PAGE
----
... Really? REALLY? "Entranced by her soft skin?" Did he touch her while she was up there dancing? Because I'm pretty sure that's a hands-off, "look but don't touch" kind of activity in this particular case. Or maybe he's just making assumptions because this mystical woman also magically sweats jasmine from her pores instead of actual sweat, like a normal mortal being.

I guess we'll find out...

Sword of Rome, by Constance O'Banyon. BEWARE, THERE IS RAPE IN HERE.Collapse )

Apparently I've become a housewife today.

Not because I stayed home and cleaned and cooked and did the washing today. Ha! That would be silly. No, I was hard at work at Macy's most of the day, preparing for inventory tonight - which I fortunately don't have to participate in, other than keeping everything semi-organized.

No, it's because my cousin just introduced me to Pinterest, and suddenly I've been introduced to a wide world of recipes beyond my imagining, and pictures of really nifty homes with cool features that I want in my own house.

As I was flailing over the recipes and the backyards and the really awesome wedding stuff, Nick shook his head at me and said, "You're nesting, dear." And he's right. I am. And I am unashamed.

Here. Have a look at some of my favorite recipes and house things.Collapse )

Wardrobe Wednesday: Thrift Store Steampunk

So today, I spent most of the day out thrifting and shopping and photographing at some crazy cool places. There was an empty lot with a standing fireplace and couch just chilling on the foundation, and an abandoned old service station, and a really weird little square sculpture, among other things.

At our second-to-last thrifting stop, I found the coolest jacket in the world in the "vintage" section of this particular thrift store. (How hilarious is it that a thrift store has a vintage section? Aren't most things in a thrift store technically vintage? I know not all things are, but a whole lot are from past eras - the seventies and eighties at the very least. Apparently eighties is vintage now.) I don't even think the coat is vintage, but it IS steampunk. And bright orange corduroy.

(Sorry for the shite quality of the photos here - the lighting in our room is AWFUL.)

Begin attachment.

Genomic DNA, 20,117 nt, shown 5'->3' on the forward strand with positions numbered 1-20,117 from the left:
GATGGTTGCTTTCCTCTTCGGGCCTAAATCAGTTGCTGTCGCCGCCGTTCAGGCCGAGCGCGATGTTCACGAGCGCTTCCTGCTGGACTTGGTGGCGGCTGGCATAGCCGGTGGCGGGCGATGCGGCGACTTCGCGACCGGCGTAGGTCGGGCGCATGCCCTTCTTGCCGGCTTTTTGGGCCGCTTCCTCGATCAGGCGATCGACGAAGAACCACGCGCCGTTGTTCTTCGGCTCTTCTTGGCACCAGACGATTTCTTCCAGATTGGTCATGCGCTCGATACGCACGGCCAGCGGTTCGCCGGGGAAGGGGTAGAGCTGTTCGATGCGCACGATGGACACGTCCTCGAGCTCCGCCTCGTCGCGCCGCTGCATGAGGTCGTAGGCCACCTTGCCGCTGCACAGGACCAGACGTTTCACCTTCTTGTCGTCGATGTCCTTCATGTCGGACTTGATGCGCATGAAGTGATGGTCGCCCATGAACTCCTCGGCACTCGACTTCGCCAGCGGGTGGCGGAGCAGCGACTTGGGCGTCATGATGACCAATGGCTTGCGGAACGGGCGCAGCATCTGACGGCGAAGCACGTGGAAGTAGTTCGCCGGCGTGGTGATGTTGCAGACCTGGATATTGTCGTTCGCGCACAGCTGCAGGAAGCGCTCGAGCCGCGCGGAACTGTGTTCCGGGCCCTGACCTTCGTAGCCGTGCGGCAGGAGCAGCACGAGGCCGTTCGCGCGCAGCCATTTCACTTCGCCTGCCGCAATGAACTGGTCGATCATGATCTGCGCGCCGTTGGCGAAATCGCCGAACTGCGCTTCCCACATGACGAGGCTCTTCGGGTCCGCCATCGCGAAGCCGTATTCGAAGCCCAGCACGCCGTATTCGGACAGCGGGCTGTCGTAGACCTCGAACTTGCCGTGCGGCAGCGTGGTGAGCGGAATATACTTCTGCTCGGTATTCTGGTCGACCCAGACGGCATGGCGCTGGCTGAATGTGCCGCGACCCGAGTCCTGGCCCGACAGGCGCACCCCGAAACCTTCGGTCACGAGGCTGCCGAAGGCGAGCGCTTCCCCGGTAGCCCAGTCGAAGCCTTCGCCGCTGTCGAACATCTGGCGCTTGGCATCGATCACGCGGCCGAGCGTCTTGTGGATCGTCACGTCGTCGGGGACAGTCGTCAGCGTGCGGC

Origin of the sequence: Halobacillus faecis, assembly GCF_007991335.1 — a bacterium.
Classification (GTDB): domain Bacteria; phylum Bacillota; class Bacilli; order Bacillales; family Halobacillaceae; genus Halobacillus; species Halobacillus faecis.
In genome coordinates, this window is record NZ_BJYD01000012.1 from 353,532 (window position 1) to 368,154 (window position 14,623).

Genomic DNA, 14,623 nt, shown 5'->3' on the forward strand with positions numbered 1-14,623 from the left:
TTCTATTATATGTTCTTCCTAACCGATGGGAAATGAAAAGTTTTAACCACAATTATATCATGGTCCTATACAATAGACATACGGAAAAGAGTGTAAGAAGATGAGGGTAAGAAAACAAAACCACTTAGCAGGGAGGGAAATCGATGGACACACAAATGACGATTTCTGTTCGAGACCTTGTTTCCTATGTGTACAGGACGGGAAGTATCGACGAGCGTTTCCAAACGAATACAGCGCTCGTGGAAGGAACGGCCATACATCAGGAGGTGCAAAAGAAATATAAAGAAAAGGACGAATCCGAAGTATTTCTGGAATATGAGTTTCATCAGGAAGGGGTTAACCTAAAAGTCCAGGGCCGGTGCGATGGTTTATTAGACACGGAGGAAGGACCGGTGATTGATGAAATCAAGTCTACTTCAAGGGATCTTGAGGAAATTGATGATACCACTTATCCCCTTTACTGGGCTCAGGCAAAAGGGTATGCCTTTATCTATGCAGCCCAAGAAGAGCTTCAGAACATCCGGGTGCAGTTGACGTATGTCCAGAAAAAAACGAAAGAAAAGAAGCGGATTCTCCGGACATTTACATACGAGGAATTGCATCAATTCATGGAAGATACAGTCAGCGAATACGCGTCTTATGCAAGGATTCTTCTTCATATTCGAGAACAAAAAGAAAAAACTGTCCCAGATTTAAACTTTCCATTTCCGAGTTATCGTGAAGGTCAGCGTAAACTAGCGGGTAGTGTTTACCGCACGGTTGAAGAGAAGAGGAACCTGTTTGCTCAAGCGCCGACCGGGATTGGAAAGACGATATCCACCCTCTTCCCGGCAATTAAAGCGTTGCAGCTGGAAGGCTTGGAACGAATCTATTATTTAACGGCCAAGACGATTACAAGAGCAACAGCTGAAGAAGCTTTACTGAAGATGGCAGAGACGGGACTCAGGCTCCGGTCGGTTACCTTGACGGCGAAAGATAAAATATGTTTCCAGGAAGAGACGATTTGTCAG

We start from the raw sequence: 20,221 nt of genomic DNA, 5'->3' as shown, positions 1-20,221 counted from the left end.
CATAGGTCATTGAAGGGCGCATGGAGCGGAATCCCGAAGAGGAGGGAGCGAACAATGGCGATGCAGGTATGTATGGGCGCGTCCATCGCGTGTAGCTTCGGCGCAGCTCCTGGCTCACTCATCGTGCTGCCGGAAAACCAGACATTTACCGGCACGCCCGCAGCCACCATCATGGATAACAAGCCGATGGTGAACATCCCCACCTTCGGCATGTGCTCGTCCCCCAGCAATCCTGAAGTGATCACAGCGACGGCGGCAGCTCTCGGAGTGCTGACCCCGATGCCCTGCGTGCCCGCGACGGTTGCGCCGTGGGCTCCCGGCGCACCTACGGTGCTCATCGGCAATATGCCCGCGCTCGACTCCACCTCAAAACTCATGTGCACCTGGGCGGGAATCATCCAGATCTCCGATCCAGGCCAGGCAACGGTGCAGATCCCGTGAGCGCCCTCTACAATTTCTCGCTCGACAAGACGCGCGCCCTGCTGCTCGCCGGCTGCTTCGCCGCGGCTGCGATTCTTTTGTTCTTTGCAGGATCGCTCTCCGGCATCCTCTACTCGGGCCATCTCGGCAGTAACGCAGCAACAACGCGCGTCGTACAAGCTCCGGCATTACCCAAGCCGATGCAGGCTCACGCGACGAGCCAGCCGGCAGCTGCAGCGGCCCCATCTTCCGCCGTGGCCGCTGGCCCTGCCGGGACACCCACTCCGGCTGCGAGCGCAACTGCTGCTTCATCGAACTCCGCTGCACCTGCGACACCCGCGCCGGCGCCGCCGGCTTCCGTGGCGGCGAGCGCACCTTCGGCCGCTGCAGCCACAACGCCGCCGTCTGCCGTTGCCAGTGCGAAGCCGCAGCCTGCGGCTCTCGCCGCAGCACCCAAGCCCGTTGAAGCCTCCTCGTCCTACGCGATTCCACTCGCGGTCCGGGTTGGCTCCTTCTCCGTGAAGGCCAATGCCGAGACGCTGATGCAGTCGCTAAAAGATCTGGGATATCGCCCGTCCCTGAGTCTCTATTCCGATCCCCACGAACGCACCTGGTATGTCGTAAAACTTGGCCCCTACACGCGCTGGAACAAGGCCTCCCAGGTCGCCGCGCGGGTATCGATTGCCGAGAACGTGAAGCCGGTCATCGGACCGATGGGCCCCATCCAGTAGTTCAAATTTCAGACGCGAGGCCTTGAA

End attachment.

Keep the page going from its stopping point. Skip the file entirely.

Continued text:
As soon as I saw this coat, I knew that I needed it. How fabulous is this sucker? It'd be great with a plain tee and a pair of skinny jeans.

Of course, I prefer over-the-top looks. Something more like this:

The shirt under the jacket is a black shirt from Charlotte Russe with a ruffly lace cravat. It's actually reached the point where it's far too small for me, alas, but it's an adorable shirt and I'm afraid to get rid of it. I got it a long, long time ago at Charlotte Russe, so I doubt I can find another one.

The skirt is another thrift store purchase - a really awesome Candies jean skirt that's sort of like a short mermaid skirt. It has an embroidered gold rose on the back pocket.

Originally I had more steampunk-y, delicate boots paired with this, and they were probably a better match, but I love the crap out of my Corcoran boots. They're big and clompy and awesome and I will wear them with literally anything. For Christmas Eve I wore them with a lacy pink dress and gray-and-black plaid tights.

I'm thinking about wearing the jacket to work tomorrow, probably with jeans and a t-shirt. I'm just too excited about it not to wear it somewhere!

First of all, it's an awesome day for tea and books here in Georgia. It's blustery and wintery and I didn't have to go anywhere.

I didn't do much in the way of book reading today. This is a book I've already read, or rather just finished in December. And I'm sort of ashamed I hadn't read it yet.

So, let's chat about Howl's Moving Castle.

Howl's Moving Castle Review - Possibly contains spoilersCollapse )

I wanted to hate this movie.

This seems rather silly in retrospect. It has basically everything I've ever loved - and I mean things I've loved for the whole history of my whole entire life - contained within it. Including a love triangle that includes the big bad. I LOVE love triangles that include the big bad. That is essentially what I am best known for loving. And it also has MAGIC. And EPIC COSTUMES. And MAGIC. And A REALLY COOL EXPANDED UNIVERSE. AND MAGIC.

But it also has Nicholas Cage, and he is possibly one of my least favorite things in the world. He reminds me of an old high school acquaintance's dad. That dad was a creeper. Like, a super-ultra-mega-creeper, of the kind that possibly assaulted and beat his kids and was always far too smiley and nice to girls with large boobs.

At any rate, I probably would never have seen this movie without Angie B (zombres), who has forever altered the landscape of my fangirlism in more ways than I dare to count. Angie wanted to see it, so I reluctantly agreed to go with her.


I love this movie. My love for this movie has no end. I think it is, in essence, an almost-perfect Colleen movie, if not THE perfect Colleen movie. I love the characters, I love the universe, I love the portrayal of magic, I love the mythology. EVERY GODDAMN MINUTE OF THIS MOVIE IS ULTRA-MEGA-HAPPY-LOVE for me.

And yet, I've never written any fan fiction for it.

And here's why...Collapse )

Project 365, Day 2.

Project 365
Day 2
"Fifteen Minute Delicious"

For my fifteen minute breaks at work, I usually swing by Great American Cookies and grab a cookie and coke for an energy boost. Because apparently my primary goal in life is to get fat.

At any rate, this brownie was especially delicious today, perhaps because it was so busy and the break was so very needed.

Latest Month

March 2012



RSS Atom
Powered by LiveJournal.com
Designed by chasethestars